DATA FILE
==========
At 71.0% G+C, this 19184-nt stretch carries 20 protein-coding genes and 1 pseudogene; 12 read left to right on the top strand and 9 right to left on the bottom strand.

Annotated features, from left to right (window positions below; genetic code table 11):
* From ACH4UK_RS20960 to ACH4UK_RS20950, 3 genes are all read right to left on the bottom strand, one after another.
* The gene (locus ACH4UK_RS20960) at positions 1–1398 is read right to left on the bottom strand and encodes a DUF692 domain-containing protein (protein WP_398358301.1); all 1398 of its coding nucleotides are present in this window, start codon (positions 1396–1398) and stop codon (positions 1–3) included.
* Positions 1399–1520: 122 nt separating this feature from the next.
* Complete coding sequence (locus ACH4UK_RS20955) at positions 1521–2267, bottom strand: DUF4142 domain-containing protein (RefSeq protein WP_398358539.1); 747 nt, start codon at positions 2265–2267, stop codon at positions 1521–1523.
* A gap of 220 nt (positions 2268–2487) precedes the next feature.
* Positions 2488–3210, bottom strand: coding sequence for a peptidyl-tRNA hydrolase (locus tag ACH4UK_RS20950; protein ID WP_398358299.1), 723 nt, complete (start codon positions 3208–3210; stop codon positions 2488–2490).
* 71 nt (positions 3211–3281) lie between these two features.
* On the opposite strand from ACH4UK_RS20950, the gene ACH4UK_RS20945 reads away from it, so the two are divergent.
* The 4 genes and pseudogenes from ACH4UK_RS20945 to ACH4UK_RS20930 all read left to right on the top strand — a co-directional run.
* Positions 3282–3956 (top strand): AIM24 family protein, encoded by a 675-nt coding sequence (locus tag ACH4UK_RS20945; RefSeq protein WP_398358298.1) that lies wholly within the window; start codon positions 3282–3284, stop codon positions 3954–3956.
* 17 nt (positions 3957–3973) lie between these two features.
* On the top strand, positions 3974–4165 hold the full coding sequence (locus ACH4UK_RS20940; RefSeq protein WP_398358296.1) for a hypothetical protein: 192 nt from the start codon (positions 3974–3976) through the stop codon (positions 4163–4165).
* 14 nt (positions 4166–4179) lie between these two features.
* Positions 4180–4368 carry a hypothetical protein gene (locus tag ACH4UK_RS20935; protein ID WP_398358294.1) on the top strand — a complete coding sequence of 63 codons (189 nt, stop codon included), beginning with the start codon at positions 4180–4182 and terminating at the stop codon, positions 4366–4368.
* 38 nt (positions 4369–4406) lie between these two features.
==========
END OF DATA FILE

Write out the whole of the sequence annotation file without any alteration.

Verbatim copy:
At 71.0% G+C, this 19184-nt stretch carries 20 protein-coding genes and 1 pseudogene; 12 read left to right on the top strand and 9 right to left on the bottom strand.

Annotated features, from left to right (window positions below; genetic code table 11):
* From ACH4UK_RS20960 to ACH4UK_RS20950, 3 genes are all read right to left on the bottom strand, one after another.
* The gene (locus ACH4UK_RS20960) at positions 1–1398 is read right to left on the bottom strand and encodes a DUF692 domain-containing protein (protein WP_398358301.1); all 1398 of its coding nucleotides are present in this window, start codon (positions 1396–1398) and stop codon (positions 1–3) included.
* Positions 1399–1520: 122 nt separating this feature from the next.
* Complete coding sequence (locus ACH4UK_RS20955) at positions 1521–2267, bottom strand: DUF4142 domain-containing protein (RefSeq protein WP_398358539.1); 747 nt, start codon at positions 2265–2267, stop codon at positions 1521–1523.
* A gap of 220 nt (positions 2268–2487) precedes the next feature.
* Positions 2488–3210, bottom strand: coding sequence for a peptidyl-tRNA hydrolase (locus tag ACH4UK_RS20950; protein ID WP_398358299.1), 723 nt, complete (start codon positions 3208–3210; stop codon positions 2488–2490).
* 71 nt (positions 3211–3281) lie between these two features.
* On the opposite strand from ACH4UK_RS20950, the gene ACH4UK_RS20945 reads away from it, so the two are divergent.
* The 4 genes and pseudogenes from ACH4UK_RS20945 to ACH4UK_RS20930 all read left to right on the top strand — a co-directional run.
* Positions 3282–3956 (top strand): AIM24 family protein, encoded by a 675-nt coding sequence (locus tag ACH4UK_RS20945; RefSeq protein WP_398358298.1) that lies wholly within the window; start codon positions 3282–3284, stop codon positions 3954–3956.
* 17 nt (positions 3957–3973) lie between these two features.
* On the top strand, positions 3974–4165 hold the full coding sequence (locus ACH4UK_RS20940; RefSeq protein WP_398358296.1) for a hypothetical protein: 192 nt from the start codon (positions 3974–3976) through the stop codon (positions 4163–4165).
* 14 nt (positions 4166–4179) lie between these two features.
* Positions 4180–4368 carry a hypothetical protein gene (locus tag ACH4UK_RS20935; protein ID WP_398358294.1) on the top strand — a complete coding sequence of 63 codons (189 nt, stop codon included), beginning with the start codon at positions 4180–4182 and terminating at the stop codon, positions 4366–4368.
* 38 nt (positions 4369–4406) lie between these two features.